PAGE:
In 1975, coated vesicles, which transport many membrane proteins, were purified and shown to include an ~180-kDa protein named clathrin (Pearse 1975). Later, other molecules involved in clathrin binding to the vesicles were also identified (Keen et al. 1979). In 1987, Keen et al. showed that these molecules formed heterotetrameric complexes, which were termed as adaptor protein complex (AP)-1 and AP-2 (Keen 1987). AP-1 and AP-2 are composed of two large subunits (γ and β1 for AP-1 and α and β2 for AP-2), one medium subunit (μ1 for AP-1 and μ2 for AP-2), and one small subunit (σ1 for AP-1 and σ2 for AP-2). Later, another AP complex AP-3 was identified on the basis of its structural homology to AP-1 and AP-2 (Pevsner et al. 1994; Newman et al. 1995). The AP-3 complex, which consists of one molecule each of δ, β3, μ3, and σ3 subunits, is involved in protein trafficking and organelle biogenesis within the endosomal–lysosomal system. In 1997, Wang et al. identified a novel human protein termed μ-ARP2, which was homologous to the μ subunits of AP complexes (Wang and Kilimann 1997) and later renamed μ4. Later studies identified three additional proteins, ε, β4, σ4 and μ-ARP2 (renamed μ4), which form a novel adaptor protein complex AP-4 (Dell’Angelica et al. 1999; Hirst et al. 1999). More recently, the fifth adaptor protein complex AP-5, consisting of ζ, β5, σ5 and μ5, has been identified (Hirst et al. 2011).
Interestingly, AP-4 is found only in the mammals and plants, but the reason why other organisms have lost AP-4 during evolution is unknown. The all four subunits of AP-4 are expressed ubiquitously in almost all mammalian tissues. Immunocytochemical analysis using a Golgi stack maker mannosidase II and trans-Golgi network (TGN) markers TGN38 and furin indicates that the AP-4 complex is associated with the TGN (Dell’Angelica et al. 1999; Hirst et al. 1999; Simmen et al. 2002). Brefeldin A treatment caused dissociation of AP-4 from the TGN, suggesting that the recruitment of AP-4 to TGN membranes is regulated by a member of ADP ribosylation factor family protein (Dell’Angelica et al. 1999; Hirst et al. 1999). Immunoelectron microscopic analysis further indicated that AP-4 localized on the nonclathrin-coated vesicles in TGN (Hirst et al. 1999). Indeed, the hinge domains of the ε and β4 subunits lack clathrin-binding motifs conserved in other adaptor protein complexes. These results suggest that AP-4 is likely to be involved in sorting of nonclathrin-coated vesicles in post-Golgi compartments.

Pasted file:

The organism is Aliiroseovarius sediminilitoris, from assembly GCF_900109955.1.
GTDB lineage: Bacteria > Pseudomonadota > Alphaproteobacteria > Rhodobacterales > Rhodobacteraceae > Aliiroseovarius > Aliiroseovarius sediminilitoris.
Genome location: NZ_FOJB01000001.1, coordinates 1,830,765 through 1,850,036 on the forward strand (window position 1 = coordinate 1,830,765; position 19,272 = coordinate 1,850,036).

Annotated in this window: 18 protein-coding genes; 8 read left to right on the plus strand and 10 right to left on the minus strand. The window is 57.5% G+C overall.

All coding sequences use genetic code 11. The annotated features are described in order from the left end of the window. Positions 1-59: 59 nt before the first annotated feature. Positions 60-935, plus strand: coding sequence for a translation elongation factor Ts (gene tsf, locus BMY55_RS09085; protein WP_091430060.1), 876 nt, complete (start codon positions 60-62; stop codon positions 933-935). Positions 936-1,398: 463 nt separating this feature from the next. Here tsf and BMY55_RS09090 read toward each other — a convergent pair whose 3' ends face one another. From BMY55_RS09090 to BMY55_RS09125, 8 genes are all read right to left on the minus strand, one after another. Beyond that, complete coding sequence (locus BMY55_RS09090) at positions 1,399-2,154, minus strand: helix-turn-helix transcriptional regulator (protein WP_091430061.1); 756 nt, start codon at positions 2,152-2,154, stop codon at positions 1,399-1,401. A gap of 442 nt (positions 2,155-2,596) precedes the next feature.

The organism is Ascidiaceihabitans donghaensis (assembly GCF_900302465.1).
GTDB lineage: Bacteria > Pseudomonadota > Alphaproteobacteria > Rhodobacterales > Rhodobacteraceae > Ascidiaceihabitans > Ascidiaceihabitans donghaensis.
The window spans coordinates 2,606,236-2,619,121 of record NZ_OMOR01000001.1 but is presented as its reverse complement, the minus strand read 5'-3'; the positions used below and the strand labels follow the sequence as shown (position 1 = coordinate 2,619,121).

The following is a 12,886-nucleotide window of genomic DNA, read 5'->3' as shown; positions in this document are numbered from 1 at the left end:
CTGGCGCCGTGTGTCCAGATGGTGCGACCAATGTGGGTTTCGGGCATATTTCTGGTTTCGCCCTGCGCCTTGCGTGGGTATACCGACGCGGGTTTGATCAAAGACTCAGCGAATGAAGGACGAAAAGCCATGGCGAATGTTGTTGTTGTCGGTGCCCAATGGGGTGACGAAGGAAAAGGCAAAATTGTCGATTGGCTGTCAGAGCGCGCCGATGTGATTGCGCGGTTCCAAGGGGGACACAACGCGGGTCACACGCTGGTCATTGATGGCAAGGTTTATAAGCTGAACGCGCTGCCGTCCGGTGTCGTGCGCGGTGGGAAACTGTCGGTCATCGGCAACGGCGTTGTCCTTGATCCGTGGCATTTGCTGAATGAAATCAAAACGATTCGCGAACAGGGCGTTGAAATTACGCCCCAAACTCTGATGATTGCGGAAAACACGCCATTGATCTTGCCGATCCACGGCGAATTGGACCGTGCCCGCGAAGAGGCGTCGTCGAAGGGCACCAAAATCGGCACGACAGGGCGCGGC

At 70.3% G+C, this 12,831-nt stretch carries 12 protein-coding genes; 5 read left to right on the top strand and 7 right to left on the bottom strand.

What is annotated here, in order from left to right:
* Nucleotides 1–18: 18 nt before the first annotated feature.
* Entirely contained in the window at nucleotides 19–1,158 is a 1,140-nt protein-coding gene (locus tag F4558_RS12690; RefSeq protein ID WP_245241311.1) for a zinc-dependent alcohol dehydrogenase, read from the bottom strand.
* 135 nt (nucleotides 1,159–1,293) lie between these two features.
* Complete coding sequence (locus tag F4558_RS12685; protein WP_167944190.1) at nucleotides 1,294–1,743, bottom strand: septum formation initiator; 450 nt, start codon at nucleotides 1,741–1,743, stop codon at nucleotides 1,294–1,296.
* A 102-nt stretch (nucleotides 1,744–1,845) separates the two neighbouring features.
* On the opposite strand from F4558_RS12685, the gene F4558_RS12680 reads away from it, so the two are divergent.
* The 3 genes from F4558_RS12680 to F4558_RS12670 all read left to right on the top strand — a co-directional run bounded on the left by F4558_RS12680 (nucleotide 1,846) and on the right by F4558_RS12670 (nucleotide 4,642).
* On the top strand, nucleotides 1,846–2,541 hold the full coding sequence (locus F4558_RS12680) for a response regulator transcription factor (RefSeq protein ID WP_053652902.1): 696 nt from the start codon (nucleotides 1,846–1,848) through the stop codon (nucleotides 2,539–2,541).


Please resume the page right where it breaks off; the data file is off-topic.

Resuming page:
Recently, proteomic analysis of AP-4-enriched vesicle fraction has identified tepsin (tetra-epsin) as an associated cytosolic protein. Tepsin contains an ENTH/VHS domain and is structurally related to the AP-1 binding protein EpsinR (Borner et al. 2012). Tepsin is shown to bind to the C-terminal ear domains of the β4 and ε4 (Mattera et al. 2015). Such dual interactions may contribute to the assembly of the AP-4 coat.
Function of AP-4: Transport to Lysosomes
Function of AP-4: Endosomal Targeting of APP
Recently, the μ4 subunit has been reported to interact with the sequence YKFFE located in the cytoplasmic region of the Alzheimer’s disease amyloid precursor protein (APP) (Burgos et al. 2010). The YKFFE motif encompasses a YXXØ motif, but it does not bind to μ subunits of other AP complexes. Interestingly, X-ray crystallographic structure determination shows that the YKFFE sequence binds to a site on μ4 that is different from the YXXØ-binding site on the μ2 subunit of AP-2. A mutation in the YKFFE sequence or depletion of μ4 shifted the distribution of APP from endosomes to the TGN, suggesting that AP-4 mediates transport of APP from TGN to endosomes. Moreover, overexpression of mutant μ4 subunits containing F225A or R283D mutation in the YKFFE motif also shifted APP from endosome to the TGN (Ross et al. 2014). Impaired transport of APP to endosomes enhanced the generation of pathogenic amyloid β peptide by γ-secretase-catalyzed cleavage of APP. These findings indicate that the interaction between AP-4 and APP regulates APP trafficking at TGN or in the late secretory pathway. Furthermore, they suggest that defects in AP-4 could be a potential risk factor of Alzheimer’s disease by producing excessive amyloid β peptide.
Function of AP-4: Polarized Sorting
Neurons are also highly polarized cells composed of the somatodendritic domain and the axonal domain. The somatodendritic domain receives inputs from other neurons, and the axonal domain transports signals to other cells. Certain neurotransmitter receptors localize in the somatodendritic domain to receive signals from other neurons. For example, the α-amino-3-hydroxy-5-methyl-4-isoxazole propionic acid (AMPA)-type glutamate receptor is mainly transported to the dendrites where it mediates the majority of excitatory synaptic transmission. Disruption of the gene encoding the β subunit of AP-4 resulted in nonselective distribution of AMPA receptors in axons of hippocampal neurons and cerebellar Purkinje cells both in vitro and in vivo (Matsuda et al. 2008). Similarly, the δ2 subtype of glutamate receptor ( GluD2) and LDLR were missorted to axons in AP-4β −/− neurons. In contrast, the GluN1 subunit of N-methyl-D-aspartate (NMDA) receptors and metabotropic glutamate receptor (mGluR) 1α proteins was selectively targeted to the somatodendritic domain even in the AP-4β −/− neurons. These results indicate that AP-4 mediates the somatodendritic transport of AMPA receptors, GluD2, and LDLR. In addition, because neurons lack AP-1B, certain somatodendritic cargos, such as mGluR1 and GluN1, are likely recognized by unknown adaptor proteins other than AP-4 and AP-1B.